Using Your Bike to Run Errands

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Looking to make your lifestyle a little greener and a little healthier? Bike commuting to work is a popular option, but another often-overlooked activity is even simpler: Use your bicycle to run errands in and around your neighborhood. You may be surprised by all of your gear-carrying options.


For Medium to Large Loads

Daypack: It conveniently attaches to you rather than the bike. Your options are many; look for a pack with a relatively narrow profile for maximum stability. Daypacks are a good choice because they balance the load between your shoulders. Their downside is that, on warm days, you may end up with a sweaty back.

Messenger bag: Popularized by bike messengers, this offers a single long strap to sling over your shoulder. Many include a cross-over stabilizing strap and a padded handle to carry it like a briefcase. Interior compartments are usually designed to hold a laptop and other office needs. Some offer extra room for errands. The downside is that their asymmetric carrying position is a bit less stable than a daypack.

Panniers: Often used in pairs, these attach to the rear rack (and sometimes the front rack) of your bike. They are a great solution for groceries or larger amounts of work/touring gear because they take the load off of your back (or simply add more capacity). Some include secure clip systems.

Shopping baskets: These grocery-bag sized carriers come in versions that can attach to the handlebars or to a rear bike rack. Many are sized specifically to hold a grocery bag. Some are detachable with a handle, so you could use it as a shopping basket inside the store, too.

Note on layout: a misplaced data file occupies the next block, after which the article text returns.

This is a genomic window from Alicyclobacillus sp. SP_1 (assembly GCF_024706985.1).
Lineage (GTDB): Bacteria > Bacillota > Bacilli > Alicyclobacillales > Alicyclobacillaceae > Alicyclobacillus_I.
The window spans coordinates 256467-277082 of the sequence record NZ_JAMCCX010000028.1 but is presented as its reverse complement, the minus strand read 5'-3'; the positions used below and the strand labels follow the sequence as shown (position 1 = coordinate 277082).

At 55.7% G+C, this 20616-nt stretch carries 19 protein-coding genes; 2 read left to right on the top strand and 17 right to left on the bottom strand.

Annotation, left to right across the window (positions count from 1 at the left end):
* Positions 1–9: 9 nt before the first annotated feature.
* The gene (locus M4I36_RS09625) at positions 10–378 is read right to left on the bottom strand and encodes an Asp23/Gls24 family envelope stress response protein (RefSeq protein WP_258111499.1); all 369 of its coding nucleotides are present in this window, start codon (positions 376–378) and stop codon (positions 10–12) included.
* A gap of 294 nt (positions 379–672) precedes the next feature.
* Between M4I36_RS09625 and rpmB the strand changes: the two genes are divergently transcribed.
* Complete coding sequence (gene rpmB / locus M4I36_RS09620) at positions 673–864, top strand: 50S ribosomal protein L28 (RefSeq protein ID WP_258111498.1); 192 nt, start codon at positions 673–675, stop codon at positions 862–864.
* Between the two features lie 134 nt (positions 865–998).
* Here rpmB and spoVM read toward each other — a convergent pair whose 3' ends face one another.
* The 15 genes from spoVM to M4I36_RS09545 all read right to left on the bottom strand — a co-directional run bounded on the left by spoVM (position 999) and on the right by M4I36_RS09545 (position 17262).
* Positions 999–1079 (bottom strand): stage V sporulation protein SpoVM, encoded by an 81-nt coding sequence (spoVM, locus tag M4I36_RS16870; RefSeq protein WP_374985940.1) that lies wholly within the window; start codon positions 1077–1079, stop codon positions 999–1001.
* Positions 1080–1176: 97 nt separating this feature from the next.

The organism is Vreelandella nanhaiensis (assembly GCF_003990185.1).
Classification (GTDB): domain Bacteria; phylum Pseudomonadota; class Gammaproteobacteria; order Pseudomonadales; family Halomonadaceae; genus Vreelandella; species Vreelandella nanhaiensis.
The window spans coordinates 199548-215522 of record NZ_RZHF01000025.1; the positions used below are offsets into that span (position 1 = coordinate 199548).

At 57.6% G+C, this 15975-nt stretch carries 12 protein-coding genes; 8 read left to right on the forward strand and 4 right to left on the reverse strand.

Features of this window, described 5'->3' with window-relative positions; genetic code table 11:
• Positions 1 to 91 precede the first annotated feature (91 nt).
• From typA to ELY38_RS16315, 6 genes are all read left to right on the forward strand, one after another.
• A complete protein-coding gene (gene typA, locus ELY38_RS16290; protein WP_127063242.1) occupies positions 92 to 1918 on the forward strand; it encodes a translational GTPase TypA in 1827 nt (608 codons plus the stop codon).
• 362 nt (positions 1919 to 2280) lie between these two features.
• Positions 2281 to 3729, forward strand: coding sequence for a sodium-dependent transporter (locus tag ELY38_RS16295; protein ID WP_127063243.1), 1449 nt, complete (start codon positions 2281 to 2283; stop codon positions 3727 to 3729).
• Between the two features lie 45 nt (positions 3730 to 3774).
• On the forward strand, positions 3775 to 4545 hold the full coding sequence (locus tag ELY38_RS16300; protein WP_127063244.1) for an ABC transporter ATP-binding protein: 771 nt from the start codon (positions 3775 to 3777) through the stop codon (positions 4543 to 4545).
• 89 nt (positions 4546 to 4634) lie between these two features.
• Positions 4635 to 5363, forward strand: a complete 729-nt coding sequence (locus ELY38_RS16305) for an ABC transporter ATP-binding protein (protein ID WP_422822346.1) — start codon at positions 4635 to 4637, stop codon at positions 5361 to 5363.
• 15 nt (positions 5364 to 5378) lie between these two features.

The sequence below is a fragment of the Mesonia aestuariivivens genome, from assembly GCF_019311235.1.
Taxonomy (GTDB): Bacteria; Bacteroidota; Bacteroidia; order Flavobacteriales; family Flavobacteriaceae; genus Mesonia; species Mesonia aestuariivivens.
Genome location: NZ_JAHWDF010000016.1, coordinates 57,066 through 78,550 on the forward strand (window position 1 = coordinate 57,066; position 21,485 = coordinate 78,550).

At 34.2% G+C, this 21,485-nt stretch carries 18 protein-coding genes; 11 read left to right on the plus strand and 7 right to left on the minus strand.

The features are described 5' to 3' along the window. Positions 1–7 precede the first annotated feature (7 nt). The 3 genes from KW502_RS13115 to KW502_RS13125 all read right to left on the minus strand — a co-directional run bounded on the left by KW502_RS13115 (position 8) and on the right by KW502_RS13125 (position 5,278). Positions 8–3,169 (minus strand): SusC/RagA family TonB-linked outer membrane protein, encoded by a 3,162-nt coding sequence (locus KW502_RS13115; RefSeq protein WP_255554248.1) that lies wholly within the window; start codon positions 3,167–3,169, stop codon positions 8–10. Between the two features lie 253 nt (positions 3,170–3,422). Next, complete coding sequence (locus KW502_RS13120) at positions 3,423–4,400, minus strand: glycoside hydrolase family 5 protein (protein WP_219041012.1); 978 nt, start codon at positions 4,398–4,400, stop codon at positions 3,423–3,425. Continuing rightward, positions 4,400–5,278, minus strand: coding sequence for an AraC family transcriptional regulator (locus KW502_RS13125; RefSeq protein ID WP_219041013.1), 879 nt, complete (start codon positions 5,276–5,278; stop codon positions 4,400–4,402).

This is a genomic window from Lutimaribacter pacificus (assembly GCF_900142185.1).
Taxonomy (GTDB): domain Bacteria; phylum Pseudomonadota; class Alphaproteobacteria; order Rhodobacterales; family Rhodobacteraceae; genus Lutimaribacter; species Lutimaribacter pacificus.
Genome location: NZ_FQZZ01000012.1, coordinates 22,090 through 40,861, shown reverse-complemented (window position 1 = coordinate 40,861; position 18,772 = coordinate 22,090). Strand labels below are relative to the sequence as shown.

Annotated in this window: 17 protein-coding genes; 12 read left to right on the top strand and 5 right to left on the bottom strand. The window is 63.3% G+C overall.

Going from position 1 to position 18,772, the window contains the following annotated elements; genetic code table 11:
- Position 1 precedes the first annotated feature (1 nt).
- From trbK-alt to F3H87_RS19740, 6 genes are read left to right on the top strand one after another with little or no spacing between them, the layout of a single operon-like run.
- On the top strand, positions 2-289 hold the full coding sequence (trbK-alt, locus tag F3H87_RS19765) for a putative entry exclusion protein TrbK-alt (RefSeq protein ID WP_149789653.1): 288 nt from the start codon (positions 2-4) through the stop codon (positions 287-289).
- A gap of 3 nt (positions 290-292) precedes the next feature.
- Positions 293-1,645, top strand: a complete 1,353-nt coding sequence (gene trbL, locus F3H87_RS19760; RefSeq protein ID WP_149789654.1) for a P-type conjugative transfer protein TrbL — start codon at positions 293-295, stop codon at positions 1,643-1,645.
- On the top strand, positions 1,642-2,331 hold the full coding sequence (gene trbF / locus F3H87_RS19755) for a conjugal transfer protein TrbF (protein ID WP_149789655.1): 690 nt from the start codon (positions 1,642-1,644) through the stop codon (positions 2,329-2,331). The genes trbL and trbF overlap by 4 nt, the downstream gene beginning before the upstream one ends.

Bike trailer: You have a couple of options here. You can use the sturdy gear-only trailers (shown here) favored by touring cyclists. Or, you can repurpose your child-carrying bike trailer as a grocery hauler as well.



Options for Small Items

Handlebar bag: This attaches to your handlebar to carry small items for easy access. Some have a clear, waterproof compartment so you can see your map or a shopping list.

Saddle bag (a.k.a. under-seat bag): This fits directly under the saddle. It is usually used to hold core bike-repair items and other small necessities.

Rack trunk: If you have a bike rack on the rear, these bags fit directly on top and hold enough small gear for many riders.


Related Cycling Tips

Security: Be sure to lock up your bike securely whenever going into stores. Avoid leaving gear on your bike unsecured and unattended.

Comfort and safety: Don't forget to use a helmet, bell, bike light and water bottle.

For more information, read the REI Expert Advice article on Getting into Bicycling.